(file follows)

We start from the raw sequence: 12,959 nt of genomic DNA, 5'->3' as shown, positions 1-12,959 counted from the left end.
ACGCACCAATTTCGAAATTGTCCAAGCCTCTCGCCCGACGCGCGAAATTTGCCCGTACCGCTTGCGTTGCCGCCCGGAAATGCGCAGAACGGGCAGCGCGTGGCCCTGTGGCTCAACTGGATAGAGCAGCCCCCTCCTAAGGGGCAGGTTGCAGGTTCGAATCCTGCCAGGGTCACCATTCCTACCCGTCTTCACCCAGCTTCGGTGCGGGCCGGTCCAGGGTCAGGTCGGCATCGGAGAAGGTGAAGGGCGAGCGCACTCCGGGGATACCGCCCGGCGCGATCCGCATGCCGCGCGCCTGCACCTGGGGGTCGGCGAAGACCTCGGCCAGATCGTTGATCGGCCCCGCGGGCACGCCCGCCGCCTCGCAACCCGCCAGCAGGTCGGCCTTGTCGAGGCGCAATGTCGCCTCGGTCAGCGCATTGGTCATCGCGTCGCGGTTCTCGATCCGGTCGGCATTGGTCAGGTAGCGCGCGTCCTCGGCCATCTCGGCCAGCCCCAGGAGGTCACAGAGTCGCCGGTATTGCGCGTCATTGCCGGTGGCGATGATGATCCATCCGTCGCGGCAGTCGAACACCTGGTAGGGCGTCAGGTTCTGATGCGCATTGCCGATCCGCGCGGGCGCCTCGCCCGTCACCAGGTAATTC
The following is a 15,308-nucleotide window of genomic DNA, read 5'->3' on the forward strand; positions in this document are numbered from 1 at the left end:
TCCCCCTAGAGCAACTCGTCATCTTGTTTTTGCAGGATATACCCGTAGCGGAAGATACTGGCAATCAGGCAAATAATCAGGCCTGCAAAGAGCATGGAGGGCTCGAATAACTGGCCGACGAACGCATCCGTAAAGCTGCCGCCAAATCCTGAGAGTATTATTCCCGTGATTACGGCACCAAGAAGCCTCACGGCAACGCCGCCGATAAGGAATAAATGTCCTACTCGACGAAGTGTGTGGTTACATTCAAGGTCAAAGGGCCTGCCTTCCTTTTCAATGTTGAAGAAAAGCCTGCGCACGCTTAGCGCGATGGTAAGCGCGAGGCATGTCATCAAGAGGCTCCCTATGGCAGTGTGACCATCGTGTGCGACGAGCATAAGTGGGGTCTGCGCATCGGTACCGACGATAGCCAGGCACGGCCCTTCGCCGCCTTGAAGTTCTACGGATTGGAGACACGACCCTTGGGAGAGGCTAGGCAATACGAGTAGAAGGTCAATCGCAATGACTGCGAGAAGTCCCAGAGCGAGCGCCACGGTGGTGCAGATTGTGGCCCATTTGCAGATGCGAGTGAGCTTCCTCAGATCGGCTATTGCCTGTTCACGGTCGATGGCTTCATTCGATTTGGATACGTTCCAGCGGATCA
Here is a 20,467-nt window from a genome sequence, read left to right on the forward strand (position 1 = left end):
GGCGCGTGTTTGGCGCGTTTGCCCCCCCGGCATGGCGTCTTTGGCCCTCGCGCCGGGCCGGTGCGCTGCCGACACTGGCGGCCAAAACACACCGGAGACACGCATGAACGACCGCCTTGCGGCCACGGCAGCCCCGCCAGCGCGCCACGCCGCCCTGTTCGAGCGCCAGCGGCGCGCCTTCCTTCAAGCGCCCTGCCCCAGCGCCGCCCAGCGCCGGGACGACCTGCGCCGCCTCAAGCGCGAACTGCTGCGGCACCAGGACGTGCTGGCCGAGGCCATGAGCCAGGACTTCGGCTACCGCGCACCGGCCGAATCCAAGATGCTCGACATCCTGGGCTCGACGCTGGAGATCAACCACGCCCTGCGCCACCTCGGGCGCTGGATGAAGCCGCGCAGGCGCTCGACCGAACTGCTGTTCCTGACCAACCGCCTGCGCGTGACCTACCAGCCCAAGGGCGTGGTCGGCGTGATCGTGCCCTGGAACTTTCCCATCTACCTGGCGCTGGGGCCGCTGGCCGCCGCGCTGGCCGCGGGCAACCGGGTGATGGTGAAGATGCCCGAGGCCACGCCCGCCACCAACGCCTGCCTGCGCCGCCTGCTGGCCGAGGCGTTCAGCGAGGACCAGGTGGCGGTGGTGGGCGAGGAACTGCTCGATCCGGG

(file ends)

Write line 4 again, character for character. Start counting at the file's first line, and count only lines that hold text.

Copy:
TCCCCCTAGAGCAACTCGTCATCTTGTTTTTGCAGGATATACCCGTAGCGGAAGATACTGGCAATCAGGCAAATAATCAGGCCTGCAAAGAGCATGGAGGGCTCGAATAACTGGCCGACGAACGCATCCGTAAAGCTGCCGCCAAATCCTGAGAGTATTATTCCCGTGATTACGGCACCAAGAAGCCTCACGGCAACGCCGCCGATAAGGAATAAATGTCCTACTCGACGAAGTGTGTGGTTACATTCAAGGTCAAAGGGCCTGCCTTCCTTTTCAATGTTGAAGAAAAGCCTGCGCACGCTTAGCGCGATGGTAAGCGCGAGGCATGTCATCAAGAGGCTCCCTATGGCAGTGTGACCATCGTGTGCGACGAGCATAAGTGGGGTCTGCGCATCGGTACCGACGATAGCCAGGCACGGCCCTTCGCCGCCTTGAAGTTCTACGGATTGGAGACACGACCCTTGGGAGAGGCTAGGCAATACGAGTAGAAGGTCAATCGCAATGACTGCGAGAAGTCCCAGAGCGAGCGCCACGGTGGTGCAGATTGTGGCCCATTTGCAGATGCGAGTGAGCTTCCTCAGATCGGCTATTGCCTGTTCACGGTCGATGGCTTCATTCGATTTGGATACGTTCCAGCGGATCA